AUGUSTA — Dealing with the drug crime and the illegal activity that spirals from it is like putting together a giant puzzle without knowing who might have the key piece to complete the picture.

Now all the law enforcement agencies that operate across the capital region are putting their pieces on the table to see what they come up with.

On Thursday, officials from Gardiner to Clinton and communities in between, Kennebec County, the state police, the Maine Drug Enforcement Agency, the federal Drug Enforcement Agency, the district attorney for Kennebec and Somerset counties and the state Department of Corrections started to work out the details of what their drug crime task force will look like and how its members will collaborate with the expectation of a concrete outcome.

“We’ve got small agencies with maybe one detective,” Winslow police Chief Shawn O’Leary said. By putting investigators from across the region together to talk about what they’re working on, he said, all the agencies can take a step back and look at the bigger picture.

“Just about everything you read in the newspaper or see on TV for crimes, there’s a high probability it goes back to opiate addiction,” O’Leary said, including burglaries, shoplifting and thefts. “And if you talk to educators, you’ll see there’s a spike in the number of children who are coming into school with a learning disability that is oriented toward drug abusers.”

Rather than treating each crime as an isolated problem, looking at trends across the region could mean a stronger response.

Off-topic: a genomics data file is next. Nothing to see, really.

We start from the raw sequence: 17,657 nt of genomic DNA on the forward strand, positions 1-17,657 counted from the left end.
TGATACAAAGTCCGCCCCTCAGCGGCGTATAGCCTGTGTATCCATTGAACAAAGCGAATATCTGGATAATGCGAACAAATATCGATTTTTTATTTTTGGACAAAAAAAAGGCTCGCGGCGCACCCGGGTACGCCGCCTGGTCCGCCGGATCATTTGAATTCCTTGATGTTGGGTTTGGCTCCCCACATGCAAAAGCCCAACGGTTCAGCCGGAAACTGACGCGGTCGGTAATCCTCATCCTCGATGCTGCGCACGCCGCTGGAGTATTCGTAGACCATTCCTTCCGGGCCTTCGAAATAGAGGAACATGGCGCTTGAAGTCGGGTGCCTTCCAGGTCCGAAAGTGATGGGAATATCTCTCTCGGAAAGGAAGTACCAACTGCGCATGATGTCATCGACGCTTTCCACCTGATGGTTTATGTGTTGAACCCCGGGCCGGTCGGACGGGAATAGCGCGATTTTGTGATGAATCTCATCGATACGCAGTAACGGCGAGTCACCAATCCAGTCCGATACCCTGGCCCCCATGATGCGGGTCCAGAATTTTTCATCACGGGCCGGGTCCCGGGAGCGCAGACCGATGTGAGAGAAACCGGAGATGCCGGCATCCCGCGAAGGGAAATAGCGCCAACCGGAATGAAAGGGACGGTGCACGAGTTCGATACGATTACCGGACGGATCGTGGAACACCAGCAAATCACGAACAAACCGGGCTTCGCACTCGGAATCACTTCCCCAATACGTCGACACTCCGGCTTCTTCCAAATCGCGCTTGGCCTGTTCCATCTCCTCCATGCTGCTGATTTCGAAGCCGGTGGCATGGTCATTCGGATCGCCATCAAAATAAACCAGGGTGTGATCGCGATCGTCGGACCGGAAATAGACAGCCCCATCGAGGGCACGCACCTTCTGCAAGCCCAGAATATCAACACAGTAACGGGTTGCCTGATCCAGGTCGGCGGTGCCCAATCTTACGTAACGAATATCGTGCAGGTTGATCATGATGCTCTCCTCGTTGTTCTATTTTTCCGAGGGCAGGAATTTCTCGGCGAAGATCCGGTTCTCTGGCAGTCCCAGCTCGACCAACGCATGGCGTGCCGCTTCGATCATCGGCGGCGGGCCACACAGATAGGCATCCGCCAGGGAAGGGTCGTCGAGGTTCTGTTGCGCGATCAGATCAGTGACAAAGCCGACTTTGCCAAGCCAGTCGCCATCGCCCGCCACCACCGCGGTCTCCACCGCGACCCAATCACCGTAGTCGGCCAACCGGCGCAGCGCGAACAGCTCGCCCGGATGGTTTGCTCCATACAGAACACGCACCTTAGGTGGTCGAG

“Things are happening now,” Gardiner police Chief James Toman said of enforcement already taking place with the cooperation of a number of agencies. “We’ve had significant arrests in the last couple of months in Gardiner, and we have taken guns, needles, cash, drugs and people off the streets. We have always worked collaboratively. This (task force) strengthens that collaboration and we’ll keep making that impact.”

Augusta Mayor David Rollins said he’s not sure the public understands the scope of the problem.

“No matter what age you are, no one has seen anything like this,” said Rollins, who also attended Thursday’s meeting. “We saw a wave and it’s welled up and crashed over us.”

For its part, Augusta is holding a community forum on Monday at Cony High School to start a community conversation about drug use and related crime.

“The economics are terrifying,” he said. “You can get a bag of heroin on the streets for $5. The people buying them are the people who start with painkillers that cost $30 a pill.”

Pulling together a broad range of stakeholders can have an effect on more than just law enforcement said Lt. Scott Ireland, of the Maine Information and Analysis Center. The center, Maine’s designated fusion center, collects, analyzes and shares intelligence between the federal government and the state. It also provides analytical and investigative support for complex crimes.


“If we can find out what drugs are being laced with,” Ireland said, “we can share that information so that EMS knows how to treat folks who have taken these drugs.”

Interim Kennebec County Sheriff Ryan Reardon, who convened the meeting following a double murder on Dec. 25, said he was pleased with the outcome and the direction the task force is taking.

The next step, he said, will be to bring together front-line investigators and to start to compile intelligence they can act on.

“We are in the process of identifying targets in the more serious crimes here lately,” he said.

Jessica Lowell — 621-5632

[email protected]

Twitter: @JLowellKJ

Only subscribers are eligible to post comments. Please subscribe or login to participate in the conversation. Here’s why.

Use the form below to reset your password. When you've submitted your account email, we will send an email with a reset code.